Fixed-income bond funds can provide income and diversification benefits

Timothy Gigliotti, Managing Director and Head of Asset Management Public Bond Trading

Click here for the downloadable version. (PDF)

Fixed-income bond funds can play an important role in almost any investment portfolio by providing regular income and adding diversification benefits. Timothy Gigliotti, TIAA-CREF’s Managing Director and Head of Asset Management Public Bond Trading answers some frequently asked questions about fixed-income bond investing.

What are the main benefits of fixed income bond funds? What makes them attractive to investors?

Timothy: Fixed income securities provide portfolio diversification, a steady stream of income that act as a cushion against the ups and downs of the stock market. The coupon payments (yield) that the portfolios generate help to provide a source of income to the fund shareholders, or they can be reinvested back into the fund to increase their share holdings.

Can you discuss the various types of bonds available? How do they work?

Timothy: There are a broad array of fixed income securities, including U.S. Treasury and Agency debt, mortgage backed securities, asset backed securities, investment grade corporate bonds, high yield corporate bonds, emerging markets debt and municipal bonds. Fixed-income securities pay periodic interest, usually monthly or semi-annually. When the bond matures, the principal is repaid to investors.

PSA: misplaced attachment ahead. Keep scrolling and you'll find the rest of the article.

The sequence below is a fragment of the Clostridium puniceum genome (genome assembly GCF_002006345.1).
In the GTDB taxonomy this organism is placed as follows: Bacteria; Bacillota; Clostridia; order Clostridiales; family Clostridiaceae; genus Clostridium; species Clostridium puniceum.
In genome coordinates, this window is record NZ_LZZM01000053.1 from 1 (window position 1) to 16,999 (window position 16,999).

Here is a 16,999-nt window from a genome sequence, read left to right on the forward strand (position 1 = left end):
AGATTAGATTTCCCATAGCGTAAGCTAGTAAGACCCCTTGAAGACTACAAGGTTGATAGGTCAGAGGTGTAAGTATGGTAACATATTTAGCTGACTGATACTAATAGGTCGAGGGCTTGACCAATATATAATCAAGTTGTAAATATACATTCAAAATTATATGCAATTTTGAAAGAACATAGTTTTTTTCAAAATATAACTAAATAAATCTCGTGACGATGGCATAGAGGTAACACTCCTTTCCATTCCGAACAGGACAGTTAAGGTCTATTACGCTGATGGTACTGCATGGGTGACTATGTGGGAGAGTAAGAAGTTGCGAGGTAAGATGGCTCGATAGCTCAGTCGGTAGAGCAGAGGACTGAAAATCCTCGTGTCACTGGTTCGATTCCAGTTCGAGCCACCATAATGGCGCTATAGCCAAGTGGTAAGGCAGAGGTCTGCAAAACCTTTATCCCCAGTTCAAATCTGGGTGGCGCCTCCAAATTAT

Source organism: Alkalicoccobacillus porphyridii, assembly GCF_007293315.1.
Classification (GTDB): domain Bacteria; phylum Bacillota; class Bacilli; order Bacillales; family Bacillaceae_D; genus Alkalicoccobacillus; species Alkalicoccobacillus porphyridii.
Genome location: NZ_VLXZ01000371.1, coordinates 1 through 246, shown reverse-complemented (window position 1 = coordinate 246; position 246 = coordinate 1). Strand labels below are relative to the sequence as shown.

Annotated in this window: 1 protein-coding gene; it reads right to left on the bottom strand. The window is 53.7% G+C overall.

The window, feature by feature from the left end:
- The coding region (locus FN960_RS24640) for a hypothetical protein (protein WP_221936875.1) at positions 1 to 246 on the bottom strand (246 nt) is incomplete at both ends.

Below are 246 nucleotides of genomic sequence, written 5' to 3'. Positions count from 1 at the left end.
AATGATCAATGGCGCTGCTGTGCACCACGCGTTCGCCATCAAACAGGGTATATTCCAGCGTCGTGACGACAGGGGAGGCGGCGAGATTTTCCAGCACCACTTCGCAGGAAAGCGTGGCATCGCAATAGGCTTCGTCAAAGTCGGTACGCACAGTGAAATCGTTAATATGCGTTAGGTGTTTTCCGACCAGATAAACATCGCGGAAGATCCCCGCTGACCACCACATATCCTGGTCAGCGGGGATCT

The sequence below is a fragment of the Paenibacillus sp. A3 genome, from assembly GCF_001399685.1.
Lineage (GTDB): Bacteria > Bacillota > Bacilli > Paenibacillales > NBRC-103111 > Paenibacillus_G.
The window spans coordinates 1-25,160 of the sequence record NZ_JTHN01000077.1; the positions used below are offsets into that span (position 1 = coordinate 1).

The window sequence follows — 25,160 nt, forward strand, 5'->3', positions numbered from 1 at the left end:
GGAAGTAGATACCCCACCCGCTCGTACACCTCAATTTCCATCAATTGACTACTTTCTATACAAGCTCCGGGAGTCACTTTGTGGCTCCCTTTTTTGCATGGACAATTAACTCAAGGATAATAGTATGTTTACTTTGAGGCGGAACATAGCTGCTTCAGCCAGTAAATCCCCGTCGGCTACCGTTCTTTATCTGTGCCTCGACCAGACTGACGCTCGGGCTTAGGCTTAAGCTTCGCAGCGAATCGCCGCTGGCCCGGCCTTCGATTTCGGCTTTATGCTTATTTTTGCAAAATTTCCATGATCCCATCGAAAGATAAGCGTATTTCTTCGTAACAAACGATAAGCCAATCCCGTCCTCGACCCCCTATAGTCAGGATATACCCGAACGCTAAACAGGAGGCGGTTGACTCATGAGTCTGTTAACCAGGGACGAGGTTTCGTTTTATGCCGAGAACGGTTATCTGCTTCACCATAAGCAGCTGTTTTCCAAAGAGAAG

How do interest rates impact bond prices and yields?

Timothy: The price of a fixed-income bond and its corresponding yield are inversely related. Therefore, when interest rates are declining, the price of a bond will increase as the market adjusts to reflect the value of the higher fixed coupon payment attached to that bond. Conversely, when interest rates are rising, the price of a bond will decline.

How are bonds rated?

Timothy: The public bond market generally recognizes three independent rating agencies when it looks at the credit worthiness of a bond issuer. The agencies include Moody’s Investors Services, Inc., Standard & Poor’s Ratings Services and The Fitch Ratings Group. The rating agencies assign a “letter grade” to the borrower based on their internal assessment of the risk to the lender that the borrower will make timely interest payments and ultimately repay the principal balance at maturity. For instance, the letter grade spectrum runs from “AAA” as the highest rating down to “CCC” as the lowest rating above “D” for a defaulted security.

What are some of the factors behind bond credit risk?

Timothy: Factors that can affect the credit worthiness of a bond issuer include: the consistency and responsibility of its management team; its debt levels or leverage ratios; its capacity to generate free cash flow; and its sensitivity to the economy and business cycle.

What are some of the current challenges facing fixed income funds?